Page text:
Release Date: October 20, 2020
Almost twenty years after the barrier between Earth and the Otherworld fell in the Fae Wars, Budapest is balancing on the precipice. A battle for dominance is brewing between the elite fae and the privileged humans in Eastern Europe. The prejudice between the sides is bubbling with hate and violence.
Nineteen-year-old human, Brexley, has grown up in privilege, but not without heartbreak. After being orphaned, she is taken in by General Markos, living in a walled city rife with power grabs and ruthless political games. Then one night the course of her life changes, and Brexley is thrown into the most feared prison in the east. Halalhaz, the House of Death—where you go in but don’t come out.
She must learn to live with the worst of fae and human criminals. The rule of hierarchy puts humans on the bottom, where the only way to survive each day is to make alliances with the fae.
Here she meets the sexy, vicious legend, Warwick Farkas. A myth among man and fae. He is as brutal, cruel, arrogant, and as lethal as the lore says he is, ruling the prison with unchallenged authority. Brexley can’t deny an intense draw to him, one that might cost her life.
If The Games don’t take her out first—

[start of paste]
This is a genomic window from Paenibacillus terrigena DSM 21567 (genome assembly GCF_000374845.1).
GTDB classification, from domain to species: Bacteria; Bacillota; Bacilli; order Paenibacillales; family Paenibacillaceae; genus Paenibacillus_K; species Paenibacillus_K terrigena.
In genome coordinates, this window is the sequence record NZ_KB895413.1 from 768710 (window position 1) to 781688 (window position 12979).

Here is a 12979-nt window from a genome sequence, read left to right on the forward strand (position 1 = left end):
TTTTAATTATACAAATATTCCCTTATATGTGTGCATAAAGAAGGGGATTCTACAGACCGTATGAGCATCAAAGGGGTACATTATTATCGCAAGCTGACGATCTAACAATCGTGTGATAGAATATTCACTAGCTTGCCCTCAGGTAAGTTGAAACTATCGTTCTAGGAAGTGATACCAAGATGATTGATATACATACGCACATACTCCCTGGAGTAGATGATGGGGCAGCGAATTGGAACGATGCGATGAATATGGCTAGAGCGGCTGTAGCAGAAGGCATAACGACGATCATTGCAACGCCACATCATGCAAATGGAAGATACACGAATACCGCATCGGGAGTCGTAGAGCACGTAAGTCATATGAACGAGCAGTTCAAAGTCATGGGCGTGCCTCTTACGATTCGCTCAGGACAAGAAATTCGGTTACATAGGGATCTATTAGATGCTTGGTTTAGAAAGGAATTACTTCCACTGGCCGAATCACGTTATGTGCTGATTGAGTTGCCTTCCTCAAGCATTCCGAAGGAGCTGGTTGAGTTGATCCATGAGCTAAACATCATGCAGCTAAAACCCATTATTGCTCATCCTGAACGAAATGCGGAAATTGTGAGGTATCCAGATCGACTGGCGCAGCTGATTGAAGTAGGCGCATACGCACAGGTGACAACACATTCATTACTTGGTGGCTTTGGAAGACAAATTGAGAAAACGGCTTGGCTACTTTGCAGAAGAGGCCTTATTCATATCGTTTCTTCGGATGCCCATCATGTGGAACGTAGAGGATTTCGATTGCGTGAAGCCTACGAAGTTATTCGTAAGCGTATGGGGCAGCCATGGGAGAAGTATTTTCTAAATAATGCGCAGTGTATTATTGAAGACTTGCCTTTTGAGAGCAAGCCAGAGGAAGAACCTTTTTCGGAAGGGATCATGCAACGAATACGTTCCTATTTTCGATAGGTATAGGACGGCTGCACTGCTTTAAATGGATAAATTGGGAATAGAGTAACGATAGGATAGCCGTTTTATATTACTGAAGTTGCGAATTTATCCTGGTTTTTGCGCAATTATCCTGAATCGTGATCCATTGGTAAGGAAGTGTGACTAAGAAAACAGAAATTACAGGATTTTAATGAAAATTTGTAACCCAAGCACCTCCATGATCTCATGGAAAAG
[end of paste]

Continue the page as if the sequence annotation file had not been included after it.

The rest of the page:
A fight to the death where only one survives.
I picked up Savage Lands because I’ve seen it recommended over and over on BookTok for those looking for romance/fantasy novels. I enjoyed Savage Lands, but the lack of answers was incredibly frustrating.
Savage Lands follows Brexley, a human in a world where the humans are at war with the fae. Brexley has been hidden away in the walled city and trained her whole life to fight against the fae making her a fairly competent fighter, but ignorant to the outside world. This ignorance is tested when she’s thrown into prison.
Savage Lands has some Divergent vibes at the beginning of the novel and I loved it. Brexley is competent, yet naïve. She’s an easy character to like despite her naiveté. Also, despite growing up in an environment that allowed her to thrive, she’s able to acclimate to prison life quickly. This felt a little jarring since Brown barely spent time developing Brexley’s past to show readers why Brexley is the way she is.
What I disliked most about this novel was the lack of answers. It was frustrating to say the least. Savage Lands ends and Brexley, along with readers, are no closer to understanding why what happened in the book happened and the larger world. Additionally, there is little to no explanation regarding the magic system other than the basics used for fae. There are hints of something else going on, however there are no answers or even hints of an answer.
Overall, Savage Lands is an interesting first novel that hooked me, but failed to leave me fully satisfied. The lack of answers and shaky world building diminish what Savage Lands could have been.
Have you read Savage Lands? What did you think?